Austin’s Zilker Park neighborhood features a bevy of single-story ranch-style homes and quaint 1930s bungalows shaded by mature foliage. Set within walking distance of popular attractions like Barton Springs and the annual Austin City Limits Music Festival, it’s one of the city’s best neighborhoods—and it's the backdrop for this cozy urban escape.
When it hit the market, this 2,660-square foot, three-bedroom, two-bathroom home hadn’t been updated in more than 60 years, but the homeowner saw its inherent charm and called on architects Rick and Cindy Black and Christina Simon of Mark Ashby Design for a complete renovation.
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Some of the biggest challenges included "figuring out how to integrate the living room, which was once a carport that had been closed in at some point," says Rick Black. "A brick wall separated it from the other areas, and it was really a dead room." Another consideration was respecting the home’s history and its bones and choosing an aesthetic that matched the homeowner’s active lifestyle.
"The homeowner has this place in town, but also a large ranch in the country," Simon says. "He wanted it to have all of the comforts of his ranch and feel homey, but also be this fun city place where he can entertain."
In collaboration with the homeowner, the remodel team decided on a cool midcentury modern look with custom built-in pieces, southwest Texas-inspired colors, and a mixture of both accessible and more high-end vintage pieces. Because the homeowner also has ranch dogs, each material and fabric had to be chosen with durability in mind.
The design team started by selecting terrazzo flooring, which helped lighten up the previously dark interior. "The white terrazzo flooring was the key, and lightening up the exposed roof rafters helped a lot to reduce the shadows," Rick Black says. "We were also able to add windows in various areas, mostly in the living room and the master bedroom."
The large terrazzo slabs, which had to be custom-ordered due to their unusual size, cover the entirety of the home—even up the stairs from the sunken den and into the master bathroom shower. "They give off this sheen and throw light all over the house," Simon adds.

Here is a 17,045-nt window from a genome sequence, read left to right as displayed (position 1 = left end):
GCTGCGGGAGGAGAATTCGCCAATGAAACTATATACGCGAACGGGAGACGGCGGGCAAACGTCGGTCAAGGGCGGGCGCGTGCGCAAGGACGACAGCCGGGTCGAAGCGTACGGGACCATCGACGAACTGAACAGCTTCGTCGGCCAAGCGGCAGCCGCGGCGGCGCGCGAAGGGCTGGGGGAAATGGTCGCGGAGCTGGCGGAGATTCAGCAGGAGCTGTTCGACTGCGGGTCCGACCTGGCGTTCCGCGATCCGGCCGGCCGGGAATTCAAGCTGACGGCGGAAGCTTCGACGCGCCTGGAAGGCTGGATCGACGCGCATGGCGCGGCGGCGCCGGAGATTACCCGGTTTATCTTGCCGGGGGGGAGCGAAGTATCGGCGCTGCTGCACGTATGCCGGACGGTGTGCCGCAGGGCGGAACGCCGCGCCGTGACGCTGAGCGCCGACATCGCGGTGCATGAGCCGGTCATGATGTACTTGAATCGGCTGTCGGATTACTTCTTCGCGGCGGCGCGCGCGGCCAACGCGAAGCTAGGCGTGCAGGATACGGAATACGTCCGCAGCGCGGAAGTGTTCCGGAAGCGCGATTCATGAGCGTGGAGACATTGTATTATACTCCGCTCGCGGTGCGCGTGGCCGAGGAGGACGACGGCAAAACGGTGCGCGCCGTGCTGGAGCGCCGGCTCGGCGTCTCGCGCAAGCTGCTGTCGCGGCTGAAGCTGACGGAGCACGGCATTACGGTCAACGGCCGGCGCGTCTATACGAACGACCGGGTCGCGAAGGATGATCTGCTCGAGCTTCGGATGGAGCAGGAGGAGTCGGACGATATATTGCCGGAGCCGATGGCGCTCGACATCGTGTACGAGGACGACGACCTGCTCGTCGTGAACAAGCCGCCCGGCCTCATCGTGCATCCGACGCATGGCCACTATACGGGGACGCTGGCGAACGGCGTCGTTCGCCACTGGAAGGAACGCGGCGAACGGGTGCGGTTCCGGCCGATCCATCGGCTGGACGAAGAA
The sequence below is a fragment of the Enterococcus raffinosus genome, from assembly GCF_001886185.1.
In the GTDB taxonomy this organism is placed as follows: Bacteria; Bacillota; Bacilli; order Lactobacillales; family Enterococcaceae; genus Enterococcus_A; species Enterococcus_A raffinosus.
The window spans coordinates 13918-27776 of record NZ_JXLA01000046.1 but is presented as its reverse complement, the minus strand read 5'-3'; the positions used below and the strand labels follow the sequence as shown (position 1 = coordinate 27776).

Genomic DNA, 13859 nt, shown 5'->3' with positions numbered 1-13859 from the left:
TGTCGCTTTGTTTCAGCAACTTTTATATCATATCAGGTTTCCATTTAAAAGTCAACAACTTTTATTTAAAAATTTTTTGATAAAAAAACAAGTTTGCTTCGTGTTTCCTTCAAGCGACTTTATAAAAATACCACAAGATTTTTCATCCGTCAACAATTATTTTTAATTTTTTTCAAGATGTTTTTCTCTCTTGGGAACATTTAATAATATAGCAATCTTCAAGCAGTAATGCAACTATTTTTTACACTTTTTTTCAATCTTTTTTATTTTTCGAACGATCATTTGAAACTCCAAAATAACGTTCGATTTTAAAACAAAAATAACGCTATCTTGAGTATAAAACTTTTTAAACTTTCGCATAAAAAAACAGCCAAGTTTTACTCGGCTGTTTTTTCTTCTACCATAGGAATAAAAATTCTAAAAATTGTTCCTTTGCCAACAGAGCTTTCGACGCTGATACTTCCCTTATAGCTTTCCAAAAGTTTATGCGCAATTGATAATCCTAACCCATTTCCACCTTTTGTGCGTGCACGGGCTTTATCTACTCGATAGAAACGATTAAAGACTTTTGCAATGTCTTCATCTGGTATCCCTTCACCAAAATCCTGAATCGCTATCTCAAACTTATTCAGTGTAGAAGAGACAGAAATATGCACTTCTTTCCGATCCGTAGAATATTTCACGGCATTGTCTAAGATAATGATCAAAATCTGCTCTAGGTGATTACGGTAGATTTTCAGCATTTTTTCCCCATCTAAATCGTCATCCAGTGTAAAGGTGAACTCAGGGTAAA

In the kitchen, Rick laid out the groundwork to achieve the midcentury modern look by building a slatted oak wall on the back of the cabinetry. "It’s the first thing you see when you walk in the house," he says. "It’s far better than seeing dishes in the kitchen sink." It’s a work of art that creates a unique veil and unexpected visual interest.
The rest of the kitchen is outfitted in oak with built-in hardware from AR Lucas. The countertops are fire-brushed black granite, and Simon sourced flatware from Crate and Barrel, local Austin boutique By George, and Hotel San Jose. If you look closely, there’s also a small framed postcard—an inexpensive find Simon picked up in Positano, Italy.
The dining room picks up on the colors of the Southwest with deep red chairs from West Elm, a table from Lekker Home, and a statement-making light from the Noguchi Museum in New York City. The wall sconces are off Etsy from Iris Lighting Studio in Israel.
"He didn’t want a pretentious house, so everything is reasonably priced and accessible," Simon says.
The built-in seating areas feature pillows from Morocco, while the bench seating is coated with Fiber-Seal, making it the ideal spot for an afternoon dog nap.
The living room is one of the most grounded spots in the home with a gold Baxter wool rug from Crate and Barrel, a 124-inch custom-made sofa, custom love seats, and a Palermo dark chocolate leather chair from Rove Concepts. The coffee table is a midcentury original. "We knew we needed to have legitimate pieces from the era," Simon says.
The homeowner specifically requested a light and bright palette for the master bath and the sunroom. Custom golden shades amplify the sunroom, which features a stand-alone tub flanked by an array of plants in West Elm pots. A painting Simon picked up from Round Top adds a splash of color to the entrance.
For the master bath, which sits at the opposite side of the master bedroom across from the sunroom, Simon went with both glazed and unglazed tile—a unique decision that amps up visual interest. Jack Pine paint by Benjamin Moore adds a hint of color to the double vanity.
"Part of what people hire us to do is make things special," she says. "Anyone can just put tile up on a wall, but we come up with approaches from a creative standpoint that really makes things sing."
Now when one walks into the home, it’s open and airy, filled with personal touches and authentic midcentury modern decor. It’s the perfect home away from the ranch—a sophisticated city dwelling the homeowner couldn’t be happier with.
Structural Engineer: Structures
Landscape Design Company: Jeff Fletcher
Secondary Designer: Cori Pfaff
Photographer: Clay Grier / @claygrier